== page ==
The natural instinct is usually to assign blame and pick a side, but let’s be clear about the situation between the Patriots and tight end Rob Gronkowski: There is no right or wrong here.
Gronkowski and the people in his corner are allowed to be cautious about sending him back out to the field. He has had five surgeries in the past year — four on his left forearm, one on his back — and a nasty infection in his forearm that have kept him out of the Patriots’ first six games. He already has rushed back twice from injury to poor results, and at just 24 years old, he has a lot at stake.
The Patriots, meanwhile, aren’t necessarily wrong if they want Gronkowski back in the lineup (publicly, the players, coaches, and management have stood behind Gronk’s decision to sit out). His last forearm surgery was in May, and Gronkowski has been practicing well for weeks. If Gronkowski is indeed waiting for final approval from Dr. James Andrews, is the bone really going to be that much better next week than this week?
A league source insisted that the reported rift between Gronk and the team is overblown, and that the Patriots are understanding of Gronkowski’s precaution; they want him to be productive for several more years. But the Patriots feel he is as ready to play as he’ll be this season, and they have put the decision to return squarely in Gronk’s hands.
Gronkowski is leaning on Andrews, the noted orthopedic surgeon who consulted on the fourth and final forearm surgery. Patriots president Jonathan Kraft said on Sunday’s pregame radio show that he knew of the Gronkowski-Andrews relationship only through media reports, but he said he encourages all players to seek outside medical counsel.
“No one here questions Rob’s desire or passion for the game,” Kraft said. “Rob’s going to know when he can play.”
Andrews, who operates on hundreds of athletes a year and is on the Redskins’ medical staff, is being portrayed as the key person who will allow Gronkowski to finally get back on the field. But league sources say that isn’t necessarily the case; one said that Gronkowski’s father, Gordy, is heavily involved in the decision-making.
Which makes sense, of course. Gordy, a former college football player who started a successful gym equipment business, has been a key figure in Rob’s athletic career for all 24 years, and still accompanies him when Rob holds youth football camps and book signings.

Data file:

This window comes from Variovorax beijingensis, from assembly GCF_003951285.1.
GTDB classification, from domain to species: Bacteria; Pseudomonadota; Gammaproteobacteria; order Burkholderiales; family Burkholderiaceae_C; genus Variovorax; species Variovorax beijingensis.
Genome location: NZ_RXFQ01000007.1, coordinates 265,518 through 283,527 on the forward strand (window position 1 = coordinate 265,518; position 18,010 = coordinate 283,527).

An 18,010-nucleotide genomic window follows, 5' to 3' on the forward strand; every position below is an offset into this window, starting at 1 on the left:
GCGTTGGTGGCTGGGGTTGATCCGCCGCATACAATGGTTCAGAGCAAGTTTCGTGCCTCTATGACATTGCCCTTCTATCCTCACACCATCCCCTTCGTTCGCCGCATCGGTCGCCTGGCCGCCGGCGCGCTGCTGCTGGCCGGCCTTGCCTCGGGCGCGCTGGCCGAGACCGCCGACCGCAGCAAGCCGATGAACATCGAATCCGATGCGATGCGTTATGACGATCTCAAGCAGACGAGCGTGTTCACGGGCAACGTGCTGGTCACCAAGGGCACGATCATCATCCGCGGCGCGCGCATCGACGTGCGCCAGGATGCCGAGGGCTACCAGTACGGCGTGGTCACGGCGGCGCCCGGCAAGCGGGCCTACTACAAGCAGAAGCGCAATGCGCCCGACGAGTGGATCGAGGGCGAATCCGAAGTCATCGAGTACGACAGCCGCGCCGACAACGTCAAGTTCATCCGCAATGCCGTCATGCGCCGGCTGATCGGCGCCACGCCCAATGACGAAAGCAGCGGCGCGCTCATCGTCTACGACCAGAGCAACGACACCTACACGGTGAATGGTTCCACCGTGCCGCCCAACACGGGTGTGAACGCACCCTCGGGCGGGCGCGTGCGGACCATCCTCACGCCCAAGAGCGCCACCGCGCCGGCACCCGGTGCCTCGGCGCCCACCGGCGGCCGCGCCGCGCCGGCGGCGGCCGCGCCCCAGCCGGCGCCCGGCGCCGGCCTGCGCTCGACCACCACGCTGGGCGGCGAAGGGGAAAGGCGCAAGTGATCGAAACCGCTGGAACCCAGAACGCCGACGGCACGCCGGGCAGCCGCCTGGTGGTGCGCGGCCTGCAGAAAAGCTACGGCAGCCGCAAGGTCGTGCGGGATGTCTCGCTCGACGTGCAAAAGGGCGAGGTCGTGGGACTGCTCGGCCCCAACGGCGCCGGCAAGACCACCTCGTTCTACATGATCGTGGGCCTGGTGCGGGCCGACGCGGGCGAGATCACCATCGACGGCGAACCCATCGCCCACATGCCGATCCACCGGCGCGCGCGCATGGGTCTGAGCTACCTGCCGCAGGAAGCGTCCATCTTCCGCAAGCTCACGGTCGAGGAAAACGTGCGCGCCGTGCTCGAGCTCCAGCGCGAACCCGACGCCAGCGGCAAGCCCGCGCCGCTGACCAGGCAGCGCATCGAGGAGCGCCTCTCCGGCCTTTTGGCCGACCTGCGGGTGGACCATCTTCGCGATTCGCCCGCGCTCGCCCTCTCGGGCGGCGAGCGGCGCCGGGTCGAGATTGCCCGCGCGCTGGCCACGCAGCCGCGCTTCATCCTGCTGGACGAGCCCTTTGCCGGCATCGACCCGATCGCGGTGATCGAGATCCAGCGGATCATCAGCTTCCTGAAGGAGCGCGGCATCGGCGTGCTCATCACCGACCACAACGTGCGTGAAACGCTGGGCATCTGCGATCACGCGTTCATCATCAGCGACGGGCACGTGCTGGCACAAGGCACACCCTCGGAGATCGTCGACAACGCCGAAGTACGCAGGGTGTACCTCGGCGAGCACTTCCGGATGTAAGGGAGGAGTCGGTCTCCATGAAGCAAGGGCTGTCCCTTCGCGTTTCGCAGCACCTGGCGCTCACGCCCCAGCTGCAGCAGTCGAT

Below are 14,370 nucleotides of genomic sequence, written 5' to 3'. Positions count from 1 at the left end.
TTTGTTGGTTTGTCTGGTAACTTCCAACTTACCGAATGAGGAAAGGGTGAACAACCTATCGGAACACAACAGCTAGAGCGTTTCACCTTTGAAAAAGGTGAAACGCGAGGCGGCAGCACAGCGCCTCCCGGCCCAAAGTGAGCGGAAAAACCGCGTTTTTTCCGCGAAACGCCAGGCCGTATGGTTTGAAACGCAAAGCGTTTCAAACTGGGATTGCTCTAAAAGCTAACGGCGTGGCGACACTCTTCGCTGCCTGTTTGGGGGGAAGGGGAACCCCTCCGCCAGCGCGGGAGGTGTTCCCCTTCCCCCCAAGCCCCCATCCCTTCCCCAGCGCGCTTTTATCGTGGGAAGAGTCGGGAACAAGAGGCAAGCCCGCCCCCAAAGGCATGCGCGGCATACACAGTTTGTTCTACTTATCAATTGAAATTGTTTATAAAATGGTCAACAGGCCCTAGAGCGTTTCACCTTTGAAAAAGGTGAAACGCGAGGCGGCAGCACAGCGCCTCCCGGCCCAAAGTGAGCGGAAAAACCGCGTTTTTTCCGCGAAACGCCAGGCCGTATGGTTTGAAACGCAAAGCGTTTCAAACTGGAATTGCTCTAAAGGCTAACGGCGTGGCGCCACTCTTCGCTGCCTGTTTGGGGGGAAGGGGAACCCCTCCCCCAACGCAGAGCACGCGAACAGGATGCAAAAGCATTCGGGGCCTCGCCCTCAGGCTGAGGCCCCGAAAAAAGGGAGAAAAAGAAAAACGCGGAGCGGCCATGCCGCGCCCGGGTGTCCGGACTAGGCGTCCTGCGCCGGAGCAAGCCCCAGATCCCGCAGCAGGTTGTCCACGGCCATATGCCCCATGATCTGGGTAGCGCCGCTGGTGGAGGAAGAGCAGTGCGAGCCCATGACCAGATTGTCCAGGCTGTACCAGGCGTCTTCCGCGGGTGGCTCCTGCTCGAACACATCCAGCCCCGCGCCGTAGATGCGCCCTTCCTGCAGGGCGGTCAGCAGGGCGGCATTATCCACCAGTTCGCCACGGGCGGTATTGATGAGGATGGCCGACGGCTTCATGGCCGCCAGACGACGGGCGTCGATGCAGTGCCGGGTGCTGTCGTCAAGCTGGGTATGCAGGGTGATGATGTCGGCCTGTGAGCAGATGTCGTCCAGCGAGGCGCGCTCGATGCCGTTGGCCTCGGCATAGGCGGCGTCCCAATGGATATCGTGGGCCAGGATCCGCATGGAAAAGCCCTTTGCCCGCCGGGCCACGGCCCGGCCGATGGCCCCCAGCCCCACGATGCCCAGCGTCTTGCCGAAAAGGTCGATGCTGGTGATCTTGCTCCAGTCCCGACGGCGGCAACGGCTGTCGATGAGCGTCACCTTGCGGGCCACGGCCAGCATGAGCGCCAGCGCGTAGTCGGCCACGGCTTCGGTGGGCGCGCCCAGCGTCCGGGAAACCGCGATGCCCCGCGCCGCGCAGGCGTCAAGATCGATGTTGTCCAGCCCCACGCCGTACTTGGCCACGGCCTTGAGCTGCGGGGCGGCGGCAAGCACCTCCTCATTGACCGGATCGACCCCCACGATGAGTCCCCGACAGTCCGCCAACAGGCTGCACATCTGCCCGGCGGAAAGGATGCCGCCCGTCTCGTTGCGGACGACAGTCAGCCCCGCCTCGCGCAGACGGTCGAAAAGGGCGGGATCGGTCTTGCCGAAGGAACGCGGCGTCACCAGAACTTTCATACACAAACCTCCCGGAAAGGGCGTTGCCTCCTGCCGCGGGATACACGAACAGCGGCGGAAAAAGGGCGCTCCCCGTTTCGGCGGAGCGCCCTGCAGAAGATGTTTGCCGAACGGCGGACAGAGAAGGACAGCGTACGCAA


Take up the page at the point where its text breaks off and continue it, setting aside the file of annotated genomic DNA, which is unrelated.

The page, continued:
The Gronkowskis have seen their son rush back from an ankle injury to play in the Super Bowl, and rush back from the broken forearm last season only to re-break it two games later. Who could blame them for wanting to keep him off the field a little longer this time?
And let’s not kid ourselves, there is a lot of money at stake here.
Gronkowski signed a contract extension in 2012 worth a maximum of $55 million, but he needs to stay healthy all the way through the 2015 season to receive most of it — which, after the medical scares of the last 12 months, looks like a daunting task.
Gronkowski will get his $3.75 million base salary (plus a $250,000 workout bonus) in 2014 no matter what.
The key year is 2015. Gronkowski’s $4.75 million base salary is fully guaranteed, but only if he’s on the team on the fifth day of the 2015 league year (sometime in mid-March). If he’s not an effective player anymore, the Patriots can cut him and save $5.35 million in cap space for the 2015 season.
Assuming the Patriots keep Gronkowski for 2015, he really needs to have a big season. He has a $10 million option bonus in his contract, and the Patriots have until the very last day of the 2015 league year (sometime in March 2016) to make a decision on it.
If Gronkowski is good and healthy, he gets his $10 million, and as much as $27 million more on a contract that runs through 2019. If he’s hurt or not productive? The Patriots can cut bait before or after 2015 and avoid paying up to $41 million of a contract with a maximum of $55 million.
Add in the fact that Gronkowski is making only the league minimum $630,000 this season, and it’s easy to see why his people don’t want him rushing back to the field so quickly.
But it’s not wrong, either, if teammates and coaches think Gronk should be back by now. The offense is struggling without him, Sunday’s 30-27 win over the Saints notwithstanding. They are 30th in red-zone offense and quarterback Tom Brady still goes long stretches where he struggles to move the football.
Most of Gronk’s teammates are playing through injuries. The way Gronk has practiced the last few weeks, they wonder why he’s not helping out on Sundays.
I can’t sit here and say what Gronk should or shouldn’t do this season. I don’t know his full medical condition, and it’s not my treasure chest of money at stake. Gronk also hasn’t been healthy for the last two postseasons.
So if the Patriots can afford to keep using a roster spot on him, maybe it does make sense to keep Gronk out for a while, perhaps until Thanksgiving or later. The Patriots’ 5-1 record certainly makes it more palatable to remain cautious.
But the team’s now-lengthy injury report — with Danny Amendola (head), Jerod Mayo (shoulder), and Aqib Talib (hip) joining Tommy Kelly (knee), Vince Wilfork (Achilles’), and Shane Vereen (hand) on the sideline — may force action on Gronkowski’s situation soon, as every roster spot becomes precious.
Gronk is dealing with a bone that has had five months to heal, not a torn ligament or concussion. It’s hard to imagine that an extra week or two of rest will put all of his fears to rest.
If he’s not mentally ready to play soon, the Patriots may as well just put him on injured reserve, give him a year off from the brutal beating of football and let him have a healthy offseason for a change.